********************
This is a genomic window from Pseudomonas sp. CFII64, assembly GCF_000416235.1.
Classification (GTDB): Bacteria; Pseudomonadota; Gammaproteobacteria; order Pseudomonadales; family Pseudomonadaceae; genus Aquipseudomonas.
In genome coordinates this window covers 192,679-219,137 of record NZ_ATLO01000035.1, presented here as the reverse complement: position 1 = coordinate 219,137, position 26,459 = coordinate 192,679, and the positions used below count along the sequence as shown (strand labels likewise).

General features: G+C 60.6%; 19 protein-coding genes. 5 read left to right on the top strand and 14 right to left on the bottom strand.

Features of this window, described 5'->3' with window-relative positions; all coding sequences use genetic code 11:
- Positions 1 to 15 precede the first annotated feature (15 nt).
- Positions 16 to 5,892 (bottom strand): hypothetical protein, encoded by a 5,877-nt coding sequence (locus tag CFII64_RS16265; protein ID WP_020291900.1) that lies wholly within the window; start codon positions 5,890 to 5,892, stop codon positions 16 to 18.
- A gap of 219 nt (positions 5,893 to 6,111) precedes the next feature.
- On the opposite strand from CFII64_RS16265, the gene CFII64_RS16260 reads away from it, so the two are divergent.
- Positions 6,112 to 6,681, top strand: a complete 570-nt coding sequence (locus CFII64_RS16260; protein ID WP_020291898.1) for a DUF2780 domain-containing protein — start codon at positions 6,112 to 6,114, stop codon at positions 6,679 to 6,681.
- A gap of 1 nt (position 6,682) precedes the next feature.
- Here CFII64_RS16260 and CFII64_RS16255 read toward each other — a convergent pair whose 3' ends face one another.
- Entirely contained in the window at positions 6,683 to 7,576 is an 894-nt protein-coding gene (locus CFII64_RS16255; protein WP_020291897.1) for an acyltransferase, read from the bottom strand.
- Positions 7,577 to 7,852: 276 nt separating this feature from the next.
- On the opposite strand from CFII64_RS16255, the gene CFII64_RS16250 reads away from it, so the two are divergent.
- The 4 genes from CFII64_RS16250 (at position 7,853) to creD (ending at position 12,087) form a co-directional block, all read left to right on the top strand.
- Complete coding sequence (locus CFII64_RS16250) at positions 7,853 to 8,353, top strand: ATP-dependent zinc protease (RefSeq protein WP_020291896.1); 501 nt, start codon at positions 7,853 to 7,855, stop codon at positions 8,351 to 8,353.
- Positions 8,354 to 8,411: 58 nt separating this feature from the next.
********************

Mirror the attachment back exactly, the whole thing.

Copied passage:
This is a genomic window from Pseudomonas sp. CFII64, assembly GCF_000416235.1.
Classification (GTDB): Bacteria; Pseudomonadota; Gammaproteobacteria; order Pseudomonadales; family Pseudomonadaceae; genus Aquipseudomonas.
In genome coordinates this window covers 192,679-219,137 of record NZ_ATLO01000035.1, presented here as the reverse complement: position 1 = coordinate 219,137, position 26,459 = coordinate 192,679, and the positions used below count along the sequence as shown (strand labels likewise).

General features: G+C 60.6%; 19 protein-coding genes. 5 read left to right on the top strand and 14 right to left on the bottom strand.

Features of this window, described 5'->3' with window-relative positions; all coding sequences use genetic code 11:
- Positions 1 to 15 precede the first annotated feature (15 nt).
- Positions 16 to 5,892 (bottom strand): hypothetical protein, encoded by a 5,877-nt coding sequence (locus tag CFII64_RS16265; protein ID WP_020291900.1) that lies wholly within the window; start codon positions 5,890 to 5,892, stop codon positions 16 to 18.
- A gap of 219 nt (positions 5,893 to 6,111) precedes the next feature.
- On the opposite strand from CFII64_RS16265, the gene CFII64_RS16260 reads away from it, so the two are divergent.
- Positions 6,112 to 6,681, top strand: a complete 570-nt coding sequence (locus CFII64_RS16260; protein ID WP_020291898.1) for a DUF2780 domain-containing protein — start codon at positions 6,112 to 6,114, stop codon at positions 6,679 to 6,681.
- A gap of 1 nt (position 6,682) precedes the next feature.
- Here CFII64_RS16260 and CFII64_RS16255 read toward each other — a convergent pair whose 3' ends face one another.
- Entirely contained in the window at positions 6,683 to 7,576 is an 894-nt protein-coding gene (locus CFII64_RS16255; protein WP_020291897.1) for an acyltransferase, read from the bottom strand.
- Positions 7,577 to 7,852: 276 nt separating this feature from the next.
- On the opposite strand from CFII64_RS16255, the gene CFII64_RS16250 reads away from it, so the two are divergent.
- The 4 genes from CFII64_RS16250 (at position 7,853) to creD (ending at position 12,087) form a co-directional block, all read left to right on the top strand.
- Complete coding sequence (locus CFII64_RS16250) at positions 7,853 to 8,353, top strand: ATP-dependent zinc protease (RefSeq protein WP_020291896.1); 501 nt, start codon at positions 7,853 to 7,855, stop codon at positions 8,351 to 8,353.
- Positions 8,354 to 8,411: 58 nt separating this feature from the next.